POCATELLO — Incoming City Councilwoman Claudia Ortega sees a clear voter mandate in the result’s of Tuesday’s municipal election.
“The rubber stamping, those days are over,” Ortega said. “Things need to be done with thought, debate and discussion.”
Ortega, who works as a federal court interpreter; Chris Stevens, who is a retired school principal; and Councilman Roger Bray, who is a local pastor; campaigned as a ticket under the name Candidates United for a Better Pocatello. They all won their races convincingly, arguing the city’s leaders should place greater emphasis on public outreach and researching issues before casting votes.
To help relieve local residents of a heavy tax burden, Ortega and Stevens have also suggested the city should soon move forward with “a deep dive” into the city budget and identify opportunities to trim expenses.
“I believe what people have told Claudia and Roger and me is, ‘Yes, we want outreach; yes, we want fiscal responsibility; yes, we want decision-making that is focused on our welfare and the welfare of our families and neighbors,’” Stevens said.
Political opponents have voiced concerns that the trio will vote as a block. Stevens, Ortega and Bray all vow to cast independent decisions based on the facts that are presented.
“We are going to push each other and debate each other and present our side, but in the end, nobody is going to tell me how to vote,” Ortega said.
Councilman Rick Cheatum emphasized he and Bray have occasionally voted together, and he expects to also find some common ground with the two newcomers. For example, Cheatum was the first to raise concerns when the city publicly discussed implementing sizable pay raises for the City Council and mayor. Bray also opposed the raises, and Stevens and Ortega both seized on the pay raises as a campaign issue.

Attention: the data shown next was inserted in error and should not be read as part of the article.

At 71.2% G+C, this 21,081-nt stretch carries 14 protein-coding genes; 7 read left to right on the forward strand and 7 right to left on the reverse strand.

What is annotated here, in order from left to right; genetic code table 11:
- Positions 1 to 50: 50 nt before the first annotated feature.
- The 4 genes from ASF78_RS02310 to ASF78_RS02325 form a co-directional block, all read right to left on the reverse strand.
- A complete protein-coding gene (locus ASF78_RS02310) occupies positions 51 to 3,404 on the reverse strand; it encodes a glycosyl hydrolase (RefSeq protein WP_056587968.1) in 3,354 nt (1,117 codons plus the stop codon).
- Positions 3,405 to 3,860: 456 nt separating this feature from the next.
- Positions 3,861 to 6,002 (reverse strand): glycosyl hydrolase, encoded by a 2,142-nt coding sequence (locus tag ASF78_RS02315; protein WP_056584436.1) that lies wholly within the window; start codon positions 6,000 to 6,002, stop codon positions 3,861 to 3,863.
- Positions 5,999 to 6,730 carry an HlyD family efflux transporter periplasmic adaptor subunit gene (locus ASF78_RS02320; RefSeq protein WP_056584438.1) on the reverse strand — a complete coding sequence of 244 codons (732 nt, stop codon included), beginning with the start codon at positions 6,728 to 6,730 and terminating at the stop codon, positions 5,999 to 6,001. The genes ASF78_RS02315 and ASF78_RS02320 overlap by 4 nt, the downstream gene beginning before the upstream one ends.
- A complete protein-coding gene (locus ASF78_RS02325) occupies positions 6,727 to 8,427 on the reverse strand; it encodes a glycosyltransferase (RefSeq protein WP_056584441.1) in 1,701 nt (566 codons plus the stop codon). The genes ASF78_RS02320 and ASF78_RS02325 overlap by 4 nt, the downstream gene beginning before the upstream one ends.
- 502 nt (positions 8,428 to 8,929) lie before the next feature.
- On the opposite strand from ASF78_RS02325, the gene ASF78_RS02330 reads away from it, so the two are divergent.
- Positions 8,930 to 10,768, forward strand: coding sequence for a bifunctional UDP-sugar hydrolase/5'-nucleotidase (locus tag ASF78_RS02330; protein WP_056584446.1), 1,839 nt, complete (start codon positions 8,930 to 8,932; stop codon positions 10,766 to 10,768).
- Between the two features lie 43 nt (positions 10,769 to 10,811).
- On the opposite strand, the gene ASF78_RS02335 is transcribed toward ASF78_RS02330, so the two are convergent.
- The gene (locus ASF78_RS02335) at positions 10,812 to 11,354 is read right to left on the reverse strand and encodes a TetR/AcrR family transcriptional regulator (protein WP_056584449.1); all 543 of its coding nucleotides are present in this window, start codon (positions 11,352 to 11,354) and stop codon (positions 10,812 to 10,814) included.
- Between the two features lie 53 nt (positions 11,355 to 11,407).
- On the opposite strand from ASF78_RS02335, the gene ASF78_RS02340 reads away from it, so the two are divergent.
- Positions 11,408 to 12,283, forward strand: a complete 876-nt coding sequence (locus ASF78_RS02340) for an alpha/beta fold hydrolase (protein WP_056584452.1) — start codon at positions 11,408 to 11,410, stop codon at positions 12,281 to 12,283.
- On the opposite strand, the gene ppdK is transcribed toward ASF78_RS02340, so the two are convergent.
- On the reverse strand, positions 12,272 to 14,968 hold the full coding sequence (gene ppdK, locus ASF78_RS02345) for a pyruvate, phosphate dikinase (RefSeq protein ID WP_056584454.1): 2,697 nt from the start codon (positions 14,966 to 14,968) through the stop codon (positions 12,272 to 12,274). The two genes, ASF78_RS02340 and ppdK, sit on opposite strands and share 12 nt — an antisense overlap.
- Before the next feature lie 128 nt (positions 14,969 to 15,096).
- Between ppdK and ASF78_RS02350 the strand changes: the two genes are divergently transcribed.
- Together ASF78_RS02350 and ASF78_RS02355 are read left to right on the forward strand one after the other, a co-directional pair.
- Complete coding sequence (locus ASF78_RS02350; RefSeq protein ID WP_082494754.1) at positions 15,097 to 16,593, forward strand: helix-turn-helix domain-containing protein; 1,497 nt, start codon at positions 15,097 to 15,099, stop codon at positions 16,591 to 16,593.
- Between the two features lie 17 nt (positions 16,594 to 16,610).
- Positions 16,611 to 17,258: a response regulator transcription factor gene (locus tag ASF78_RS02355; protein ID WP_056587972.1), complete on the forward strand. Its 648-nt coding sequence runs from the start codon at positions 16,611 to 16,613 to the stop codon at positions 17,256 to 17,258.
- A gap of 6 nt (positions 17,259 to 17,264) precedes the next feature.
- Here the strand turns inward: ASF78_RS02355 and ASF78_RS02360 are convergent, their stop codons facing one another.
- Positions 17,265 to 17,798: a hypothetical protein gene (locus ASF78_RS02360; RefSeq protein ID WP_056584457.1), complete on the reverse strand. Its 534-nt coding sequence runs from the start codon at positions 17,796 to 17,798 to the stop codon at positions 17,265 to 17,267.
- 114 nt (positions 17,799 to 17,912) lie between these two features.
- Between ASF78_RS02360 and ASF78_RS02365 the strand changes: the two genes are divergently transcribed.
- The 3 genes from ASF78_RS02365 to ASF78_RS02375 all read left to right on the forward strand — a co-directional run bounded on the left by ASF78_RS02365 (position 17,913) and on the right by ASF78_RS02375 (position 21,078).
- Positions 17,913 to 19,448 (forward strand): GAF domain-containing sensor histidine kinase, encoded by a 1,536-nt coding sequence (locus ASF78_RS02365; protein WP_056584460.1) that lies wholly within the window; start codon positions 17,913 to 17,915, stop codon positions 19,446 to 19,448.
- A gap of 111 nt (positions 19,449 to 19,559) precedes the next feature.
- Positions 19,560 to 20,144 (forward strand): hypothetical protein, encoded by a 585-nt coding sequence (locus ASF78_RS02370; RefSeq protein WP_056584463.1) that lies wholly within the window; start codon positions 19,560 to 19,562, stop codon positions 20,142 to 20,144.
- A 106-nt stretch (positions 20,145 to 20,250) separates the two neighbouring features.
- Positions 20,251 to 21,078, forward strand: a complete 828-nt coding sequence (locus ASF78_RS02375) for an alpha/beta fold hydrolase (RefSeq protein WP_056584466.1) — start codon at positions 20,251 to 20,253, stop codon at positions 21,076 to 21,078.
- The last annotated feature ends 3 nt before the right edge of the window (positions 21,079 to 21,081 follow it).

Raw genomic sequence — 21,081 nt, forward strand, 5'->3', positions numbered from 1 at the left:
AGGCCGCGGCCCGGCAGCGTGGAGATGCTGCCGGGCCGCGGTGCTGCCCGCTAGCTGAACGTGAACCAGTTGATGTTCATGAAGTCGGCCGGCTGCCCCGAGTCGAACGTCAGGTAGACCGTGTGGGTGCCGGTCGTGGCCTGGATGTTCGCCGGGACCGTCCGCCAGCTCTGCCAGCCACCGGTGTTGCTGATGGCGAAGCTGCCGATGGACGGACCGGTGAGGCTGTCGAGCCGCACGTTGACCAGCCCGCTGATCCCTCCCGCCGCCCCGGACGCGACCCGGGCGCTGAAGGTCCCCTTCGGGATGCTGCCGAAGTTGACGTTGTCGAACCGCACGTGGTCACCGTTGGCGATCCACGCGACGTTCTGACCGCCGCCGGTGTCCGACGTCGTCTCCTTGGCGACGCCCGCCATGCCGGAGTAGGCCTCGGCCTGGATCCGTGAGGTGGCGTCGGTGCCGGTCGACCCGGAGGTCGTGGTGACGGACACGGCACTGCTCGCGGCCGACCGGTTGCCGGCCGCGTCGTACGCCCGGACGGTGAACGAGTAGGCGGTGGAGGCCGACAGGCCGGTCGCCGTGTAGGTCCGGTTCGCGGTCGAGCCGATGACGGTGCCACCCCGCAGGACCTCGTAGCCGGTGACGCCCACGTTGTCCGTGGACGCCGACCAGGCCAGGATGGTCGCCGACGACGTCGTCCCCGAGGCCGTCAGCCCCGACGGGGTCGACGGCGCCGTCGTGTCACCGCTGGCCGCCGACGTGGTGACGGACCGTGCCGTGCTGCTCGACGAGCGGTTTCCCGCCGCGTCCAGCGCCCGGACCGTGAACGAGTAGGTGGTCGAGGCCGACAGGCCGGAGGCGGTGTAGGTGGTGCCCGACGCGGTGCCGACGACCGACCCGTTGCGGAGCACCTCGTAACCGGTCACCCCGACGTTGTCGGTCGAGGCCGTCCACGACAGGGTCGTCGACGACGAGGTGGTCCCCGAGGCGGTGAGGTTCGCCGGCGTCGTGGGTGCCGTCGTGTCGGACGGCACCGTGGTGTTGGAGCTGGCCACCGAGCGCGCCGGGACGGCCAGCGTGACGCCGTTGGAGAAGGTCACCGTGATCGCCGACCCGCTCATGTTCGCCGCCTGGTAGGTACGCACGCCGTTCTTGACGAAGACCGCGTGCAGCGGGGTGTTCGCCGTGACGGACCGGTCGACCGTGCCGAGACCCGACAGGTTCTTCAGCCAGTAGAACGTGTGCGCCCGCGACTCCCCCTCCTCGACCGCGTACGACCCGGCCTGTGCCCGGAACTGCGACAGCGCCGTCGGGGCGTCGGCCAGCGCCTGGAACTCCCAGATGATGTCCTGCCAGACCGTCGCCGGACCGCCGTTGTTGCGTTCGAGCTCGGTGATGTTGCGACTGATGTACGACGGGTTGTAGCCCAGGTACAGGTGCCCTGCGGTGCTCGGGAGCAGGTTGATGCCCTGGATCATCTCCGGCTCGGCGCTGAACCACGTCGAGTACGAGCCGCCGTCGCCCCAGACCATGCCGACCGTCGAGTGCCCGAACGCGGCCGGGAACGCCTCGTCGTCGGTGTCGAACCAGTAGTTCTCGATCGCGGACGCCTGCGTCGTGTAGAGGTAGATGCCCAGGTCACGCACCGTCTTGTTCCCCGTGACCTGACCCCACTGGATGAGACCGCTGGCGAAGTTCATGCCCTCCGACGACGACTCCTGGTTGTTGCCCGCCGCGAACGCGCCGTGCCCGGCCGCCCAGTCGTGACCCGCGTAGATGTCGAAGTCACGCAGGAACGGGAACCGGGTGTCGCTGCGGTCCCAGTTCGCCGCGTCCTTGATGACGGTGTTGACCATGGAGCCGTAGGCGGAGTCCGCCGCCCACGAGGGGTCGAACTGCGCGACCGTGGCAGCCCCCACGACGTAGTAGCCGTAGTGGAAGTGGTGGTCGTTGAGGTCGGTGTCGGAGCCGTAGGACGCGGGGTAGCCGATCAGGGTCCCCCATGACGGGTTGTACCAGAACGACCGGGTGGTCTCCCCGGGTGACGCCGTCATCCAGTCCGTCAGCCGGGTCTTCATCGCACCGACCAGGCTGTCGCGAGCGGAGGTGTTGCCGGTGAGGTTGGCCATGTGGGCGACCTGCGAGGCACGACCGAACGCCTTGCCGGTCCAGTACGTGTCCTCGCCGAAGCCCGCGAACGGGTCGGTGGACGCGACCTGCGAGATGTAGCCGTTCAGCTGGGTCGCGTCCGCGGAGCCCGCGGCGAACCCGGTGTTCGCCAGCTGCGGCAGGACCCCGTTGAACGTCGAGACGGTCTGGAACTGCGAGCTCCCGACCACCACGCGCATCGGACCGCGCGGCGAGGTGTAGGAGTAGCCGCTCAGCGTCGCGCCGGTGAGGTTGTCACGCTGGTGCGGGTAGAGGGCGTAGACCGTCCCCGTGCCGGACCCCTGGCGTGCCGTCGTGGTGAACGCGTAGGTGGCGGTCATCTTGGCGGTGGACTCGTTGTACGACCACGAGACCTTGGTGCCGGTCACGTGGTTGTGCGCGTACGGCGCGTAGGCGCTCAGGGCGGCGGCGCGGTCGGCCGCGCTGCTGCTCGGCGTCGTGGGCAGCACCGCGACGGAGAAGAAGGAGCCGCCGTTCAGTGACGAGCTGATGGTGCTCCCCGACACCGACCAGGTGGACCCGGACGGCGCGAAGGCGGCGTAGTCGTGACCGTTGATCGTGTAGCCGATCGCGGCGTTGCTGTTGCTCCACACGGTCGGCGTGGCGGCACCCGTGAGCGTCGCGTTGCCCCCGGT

Cheatum advocated for a simple cost-of-living raise for city leaders, in line with what was offered to other employees. Cheatum ultimately voted in favor of the final budget, believing the raises amounted to a few thousand dollars of approximately $120 million in spending and were a moot point by that time.
Cheatum, however, takes exception with the notion that the council isn’t diligent in its research. He also disagrees with criticism by Ortega and Stevens that the city hasn’t been transparent. Cheatum believes both newcomers will learn that in-depth, fact-based discussions already take place during the council’s regular study sessions, all of which are open to the public.
“There’s nothing hidden behind closed doors,” Cheatum said.
Regarding the proposed budgetary “dive,” Cheatum emphasized the Fiscal Year 2020 budget is closed, and the new members will have the opportunity to make sure municipal operations are lean when work on the next budget cycle starts in March.
His advice to Ortega and Stevens is to remember their role as council members.
“The mayor runs the city,” Cheatum explained. “The council has legislative, quasi-judicial and budgeting powers only. They’ve got to stay out of day-to-day (department) operations.”